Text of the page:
A week after an on-field attack halted the much-anticipated derby match between Malmö and Helsingborg at Swedbank Arena, Malmö FF president Håkan Jeppsson said he believes it is time Sweden crack down severely on hooligans.
“I think we need to follow the example of England and adopt specific laws on fan violence," Jeppsson said. “This harms so much. It's not just the club’s finances that suffer, but the whole sport.”
England has some of the toughest sport-related violence laws in Europe. Under English law, known hooligans receive travel bans, preventing them from attending matches outside the United Kingdom. Domestically, English clubs ban those convicted of hooliganism and maintain a registry of all known “troublemakers.”
In addition, England recently imposed much stiffer penalties on those committing violent acts at sports events. According to the law, violence at sports events carries with it a “presumption of conviction.” Those who are convicted face six months in jail and a $10,000 fine.
Violence is on the rise at Swedish football matches, with four major incidents in the past month. The acts culminated with a fan assault on the Helsingborg goalkeeper May 24 just 30 minutes into the derby match with Malmö.
Jeppsson said he believes the problem is beginning to overwhelm Swedish sports clubs.
“These are the kind of days that make you wonder what you are doing,” Jeppsson said. “We know this issue isn’t going away and we need to discuss it. There is no easy solution.”
Still, the Malmö boss said it’s time for Sweden to take a hard-line stance with hooligans.
“It isn’t just a Malmö problem,” he said. “It’s all across Sweden.”

Violence could turn away fans
In the wake of the halted match Jeppsson promised to refund ticket prices to Malmö fans. Many families spent up to 2,000 kronor ($350) on tickets for the match. Jeppsson said he feared the violence would tear the sport away from those very fans.
“How many families do not want to go to the game after this?” he said.
The Skåne derby was the second match officials abandoned in a month. On April 25, officials halted the AIK-Syrianska match after an explosive went off near an assistant referee. At the time of that incident, however, AIK denied that the fans involved were part of the club. Video evidence proved the explosive device came from an AIK fan.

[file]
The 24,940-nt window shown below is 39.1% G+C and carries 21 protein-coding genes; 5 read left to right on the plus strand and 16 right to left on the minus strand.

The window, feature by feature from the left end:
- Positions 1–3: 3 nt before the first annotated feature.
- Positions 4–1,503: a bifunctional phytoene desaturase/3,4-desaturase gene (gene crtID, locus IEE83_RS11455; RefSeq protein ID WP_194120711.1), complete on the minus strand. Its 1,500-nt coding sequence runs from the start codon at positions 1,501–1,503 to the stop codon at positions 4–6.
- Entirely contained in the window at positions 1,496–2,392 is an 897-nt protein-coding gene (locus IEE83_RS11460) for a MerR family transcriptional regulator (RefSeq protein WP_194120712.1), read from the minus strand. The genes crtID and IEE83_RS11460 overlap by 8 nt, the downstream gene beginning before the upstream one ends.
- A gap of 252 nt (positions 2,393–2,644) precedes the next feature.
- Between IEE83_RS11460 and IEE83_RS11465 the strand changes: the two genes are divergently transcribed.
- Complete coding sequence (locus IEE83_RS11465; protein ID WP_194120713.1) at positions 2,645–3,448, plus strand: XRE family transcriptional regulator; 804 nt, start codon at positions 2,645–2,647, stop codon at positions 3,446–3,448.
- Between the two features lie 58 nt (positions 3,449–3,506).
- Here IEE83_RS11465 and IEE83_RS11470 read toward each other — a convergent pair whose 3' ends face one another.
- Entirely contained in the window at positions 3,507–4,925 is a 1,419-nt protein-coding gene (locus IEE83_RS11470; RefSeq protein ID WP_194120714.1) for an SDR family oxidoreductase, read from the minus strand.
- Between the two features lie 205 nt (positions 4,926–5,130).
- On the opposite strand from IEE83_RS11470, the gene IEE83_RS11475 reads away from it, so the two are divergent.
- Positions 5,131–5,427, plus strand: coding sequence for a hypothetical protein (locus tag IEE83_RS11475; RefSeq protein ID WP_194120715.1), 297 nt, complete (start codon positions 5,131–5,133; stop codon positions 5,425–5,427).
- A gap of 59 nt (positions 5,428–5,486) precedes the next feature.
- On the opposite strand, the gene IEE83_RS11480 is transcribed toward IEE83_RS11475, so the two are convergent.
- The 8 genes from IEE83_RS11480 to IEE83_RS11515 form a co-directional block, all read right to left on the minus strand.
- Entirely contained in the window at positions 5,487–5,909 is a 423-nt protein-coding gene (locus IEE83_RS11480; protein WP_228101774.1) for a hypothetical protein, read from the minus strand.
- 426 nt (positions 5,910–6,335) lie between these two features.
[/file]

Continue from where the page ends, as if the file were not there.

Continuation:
Malmö has accepted full responsibility for the events at the derby match and Jeppsson said he plans to take strong measures against the “Bengali,” a group of hard-core, apparently right-wing fans of the club.
Any action Malmö takes, however, likely would not elicit an apology from the fan that allegedly attacked Helsingborg net minder Par Hansson. The man, whom Swedish papers are not naming, remained unapologetic, even defiant, about his role in halting the game.
“I was pissed off about Helsingborg scoring,” the 18-year-old man told Sydsvenskan Dagbladet.
The man denied he attacked Hansson out of spite or hatred, saying “I was just pissed off about Helsingborg scoring. It wasn’t directed at him (Hansson).”
Police said the man’s family received numerous threats throughout the evening of May 24. The suspect, however, seemed to revel in the spotlight. Malmö quickly banned him from attending more matches, but even that didn’t seem to faze him. When asked whether he felt regret, he smugly told the paper, “I’ll tell you later.”
Malmö, in the wake of the incident, promised to beef up security at Swedbank Arena. There was a heavy police presence for the derby, but Jeppsson said it obviously wasn't enough and he planned to ask for help from provincial police and, if necessary, the Swedish military.
The Disciplinary Committee of the Svenska Fotbollförbundet is to meet this week on the incident. Jeppsson said he is expecting the worst.
“I get the feeling the derby match will be played at 10 a.m. on a Sunday morning in an empty stadium,” he said.
By Chipp Reid